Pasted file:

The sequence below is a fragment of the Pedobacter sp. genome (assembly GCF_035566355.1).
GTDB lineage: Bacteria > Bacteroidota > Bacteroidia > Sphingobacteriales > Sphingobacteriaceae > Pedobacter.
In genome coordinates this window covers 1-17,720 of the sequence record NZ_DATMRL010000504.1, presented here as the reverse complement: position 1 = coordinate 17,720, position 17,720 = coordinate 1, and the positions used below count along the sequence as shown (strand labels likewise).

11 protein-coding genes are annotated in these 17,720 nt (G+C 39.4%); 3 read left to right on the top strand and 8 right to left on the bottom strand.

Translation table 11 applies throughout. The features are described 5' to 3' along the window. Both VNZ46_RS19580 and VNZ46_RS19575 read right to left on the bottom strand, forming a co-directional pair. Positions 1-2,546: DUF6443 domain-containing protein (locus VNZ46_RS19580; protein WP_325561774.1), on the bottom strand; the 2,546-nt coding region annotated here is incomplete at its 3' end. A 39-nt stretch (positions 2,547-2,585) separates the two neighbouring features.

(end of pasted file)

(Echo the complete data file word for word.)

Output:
The sequence below is a fragment of the Pedobacter sp. genome (assembly GCF_035566355.1).
GTDB lineage: Bacteria > Bacteroidota > Bacteroidia > Sphingobacteriales > Sphingobacteriaceae > Pedobacter.
In genome coordinates this window covers 1-17,720 of the sequence record NZ_DATMRL010000504.1, presented here as the reverse complement: position 1 = coordinate 17,720, position 17,720 = coordinate 1, and the positions used below count along the sequence as shown (strand labels likewise).

11 protein-coding genes are annotated in these 17,720 nt (G+C 39.4%); 3 read left to right on the top strand and 8 right to left on the bottom strand.

Translation table 11 applies throughout. The features are described 5' to 3' along the window. Both VNZ46_RS19580 and VNZ46_RS19575 read right to left on the bottom strand, forming a co-directional pair. Positions 1-2,546: DUF6443 domain-containing protein (locus VNZ46_RS19580; protein WP_325561774.1), on the bottom strand; the 2,546-nt coding region annotated here is incomplete at its 3' end. A 39-nt stretch (positions 2,547-2,585) separates the two neighbouring features.